List is not working as expected

Hi Everyone,

I am quite new in Python so probably an error is on my side, but I am not able to find out what is wrong:

# using c to have list of files in dir = 582 elements total
for a,b,c in os.walk('c:\\some\\path\\'):
#some script - also removing elements from list here
print("Keeping prefixes: pref1, pref2, pref2, pref4, pref5, pref6")
pref_list =["pref1","pref2","pref3","pref4","pref5","pref6"]
for entry in c:
    for pref in pref_list:
        print("dump:  ", entry, "  ", pref)
        if pref == entry[:len(pref)]:
            print(entry, " not moved - prefix matched")

So I have list of prefixes and if file contains this prefix its removed from the list.
Once all files are matched again prefixes code continue to move rest of the files
in list to another directory.

Problem is that print(c) is showing also lists elements which for entry in c:
doesn’t loop through. I know it because print("dump: ", entry, " ", pref) should
print all loops in those 2 cycles. I tried to use sort() function, but some elements
which match prefix does not run in loop even they are visible in print(c).

Can anyone advise me what I am doing wrong ?


btw - I have correct formating - not sure how to setup it here

Howdy Thomas,

the forum editor has a control which looks alike “</>” (“preformatted text”) - if you select your code and press said control after that, the lines will be indented properly - otherwise it is quite hard or at least unpleasant to read python code… Could you be so kind?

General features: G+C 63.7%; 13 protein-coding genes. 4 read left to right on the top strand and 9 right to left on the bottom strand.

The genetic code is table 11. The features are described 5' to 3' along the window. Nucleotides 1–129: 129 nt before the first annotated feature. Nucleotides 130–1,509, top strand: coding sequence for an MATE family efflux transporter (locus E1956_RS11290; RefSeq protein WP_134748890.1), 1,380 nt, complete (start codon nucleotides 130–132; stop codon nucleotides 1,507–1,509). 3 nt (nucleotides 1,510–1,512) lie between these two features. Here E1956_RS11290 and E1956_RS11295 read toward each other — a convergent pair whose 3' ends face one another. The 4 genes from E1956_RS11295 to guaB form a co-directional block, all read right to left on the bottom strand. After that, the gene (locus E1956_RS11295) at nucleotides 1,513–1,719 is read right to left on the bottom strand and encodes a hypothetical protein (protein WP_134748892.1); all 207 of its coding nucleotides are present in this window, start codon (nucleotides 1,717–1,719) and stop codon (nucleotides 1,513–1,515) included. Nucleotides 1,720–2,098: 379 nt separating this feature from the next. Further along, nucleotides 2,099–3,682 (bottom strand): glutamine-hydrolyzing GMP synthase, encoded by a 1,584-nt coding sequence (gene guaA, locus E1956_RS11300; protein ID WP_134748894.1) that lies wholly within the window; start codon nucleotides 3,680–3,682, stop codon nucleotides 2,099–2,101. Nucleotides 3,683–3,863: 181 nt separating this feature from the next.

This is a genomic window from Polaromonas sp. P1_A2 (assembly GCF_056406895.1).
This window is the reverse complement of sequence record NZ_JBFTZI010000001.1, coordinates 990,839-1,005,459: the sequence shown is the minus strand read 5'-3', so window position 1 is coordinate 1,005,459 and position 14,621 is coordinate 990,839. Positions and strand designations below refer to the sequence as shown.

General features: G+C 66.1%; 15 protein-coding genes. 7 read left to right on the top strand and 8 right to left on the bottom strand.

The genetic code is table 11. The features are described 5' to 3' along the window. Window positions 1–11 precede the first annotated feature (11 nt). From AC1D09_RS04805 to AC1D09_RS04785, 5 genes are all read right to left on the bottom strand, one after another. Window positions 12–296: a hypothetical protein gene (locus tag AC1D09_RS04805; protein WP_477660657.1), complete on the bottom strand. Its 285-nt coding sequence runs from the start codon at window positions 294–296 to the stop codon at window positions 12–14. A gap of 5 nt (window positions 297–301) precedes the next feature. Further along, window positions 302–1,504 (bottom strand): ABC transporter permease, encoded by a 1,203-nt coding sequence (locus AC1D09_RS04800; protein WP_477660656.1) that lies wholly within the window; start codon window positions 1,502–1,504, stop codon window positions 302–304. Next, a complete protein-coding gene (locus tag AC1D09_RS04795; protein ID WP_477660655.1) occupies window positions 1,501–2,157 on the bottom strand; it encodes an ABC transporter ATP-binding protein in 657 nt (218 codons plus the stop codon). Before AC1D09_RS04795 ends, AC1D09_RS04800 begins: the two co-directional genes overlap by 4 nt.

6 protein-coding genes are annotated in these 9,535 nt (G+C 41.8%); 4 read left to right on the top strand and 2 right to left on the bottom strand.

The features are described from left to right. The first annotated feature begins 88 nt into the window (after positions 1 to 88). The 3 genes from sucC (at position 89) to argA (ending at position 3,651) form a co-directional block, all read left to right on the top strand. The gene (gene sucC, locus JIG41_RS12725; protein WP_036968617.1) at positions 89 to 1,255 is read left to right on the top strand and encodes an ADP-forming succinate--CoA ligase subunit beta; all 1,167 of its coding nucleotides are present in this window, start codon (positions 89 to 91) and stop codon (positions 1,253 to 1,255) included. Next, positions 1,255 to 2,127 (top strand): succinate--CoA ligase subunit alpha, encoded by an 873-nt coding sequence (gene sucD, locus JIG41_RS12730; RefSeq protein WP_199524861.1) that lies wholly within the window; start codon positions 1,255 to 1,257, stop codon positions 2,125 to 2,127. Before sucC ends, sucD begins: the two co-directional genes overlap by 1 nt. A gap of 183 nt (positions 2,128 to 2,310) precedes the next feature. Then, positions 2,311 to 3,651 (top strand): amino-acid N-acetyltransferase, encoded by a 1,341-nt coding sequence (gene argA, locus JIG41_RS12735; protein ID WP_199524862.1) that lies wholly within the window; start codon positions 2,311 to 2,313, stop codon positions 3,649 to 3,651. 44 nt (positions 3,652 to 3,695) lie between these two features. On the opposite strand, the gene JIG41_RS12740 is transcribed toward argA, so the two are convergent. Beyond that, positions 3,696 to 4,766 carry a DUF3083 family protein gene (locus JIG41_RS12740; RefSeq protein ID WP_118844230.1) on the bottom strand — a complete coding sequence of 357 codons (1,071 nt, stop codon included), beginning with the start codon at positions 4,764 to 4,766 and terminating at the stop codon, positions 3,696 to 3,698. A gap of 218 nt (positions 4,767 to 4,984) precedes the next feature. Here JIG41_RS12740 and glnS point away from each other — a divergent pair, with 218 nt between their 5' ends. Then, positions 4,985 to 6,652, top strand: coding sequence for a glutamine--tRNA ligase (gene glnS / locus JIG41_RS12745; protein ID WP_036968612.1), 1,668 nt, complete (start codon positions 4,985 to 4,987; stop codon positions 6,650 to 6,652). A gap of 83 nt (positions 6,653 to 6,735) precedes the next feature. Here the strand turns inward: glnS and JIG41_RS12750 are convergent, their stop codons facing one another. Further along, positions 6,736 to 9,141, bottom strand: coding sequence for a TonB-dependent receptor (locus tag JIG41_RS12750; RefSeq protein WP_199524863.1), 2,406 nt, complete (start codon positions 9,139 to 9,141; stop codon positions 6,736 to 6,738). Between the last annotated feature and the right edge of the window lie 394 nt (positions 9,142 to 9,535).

Cheers, Dominik

Hi Tomas,

Your problem is that you are removing items from the list as you are
iterating over it. That is always a recipe for trouble unless you are
very, very careful about how you do it.

Here is a simplified example:

>>> L = ['a', 'b', 'c', 'd', 'e', 'f']
>>> for position, char in enumerate(L):
...     print('Position:', position, 'char:', char, 'L =', L)
...     if char in 'bcde': L.remove(char)
Position: 0 char: a L = ['a', 'b', 'c', 'd', 'e', 'f']
Position: 1 char: b L = ['a', 'b', 'c', 'd', 'e', 'f']
Position: 2 char: d L = ['a', 'c', 'd', 'e', 'f']
Position: 3 char: f L = ['a', 'c', 'e', 'f']

What happens is that when the ‘b’ at position 1 is removed, that pushes
all the rest of the letters forward one slot towards the front of the
list. So the ‘c’ moves into the position 1, but that position has
already been looked at. So the next iteration moves to position 2, which
has a ‘d’, and the ‘c’ never gets seen.

There are many ways to solve this, but the easiest is to iterate over a
copy of the list:

>>> L = ['a', 'b', 'c', 'd', 'e', 'f']
>>> for char in L[:]:  # iterate over a copy of L
...     if char in 'bcde': L.remove(char)
>>> L
['a', 'f']

In addition to Steven D’Aprano excellent answer: there is also list comprehension which has benefit of not creating copy but it returns new list instead of modifying original one. Algorithm in natural language: ‘give me character for every character in list which is not b, c, d or e’ and Python implementation of it:

>>> list_ = ['a', 'b', 'c', 'd', 'e', 'f']
>>> [char for char in list_ if char not in 'bcde']
['a', 'f']


Thanks for all answers - I have to agree with Aivar about Steven excellent answer - it make me understand what I did wrong and I will use copy of list as advised.

Thanks and have a nice day !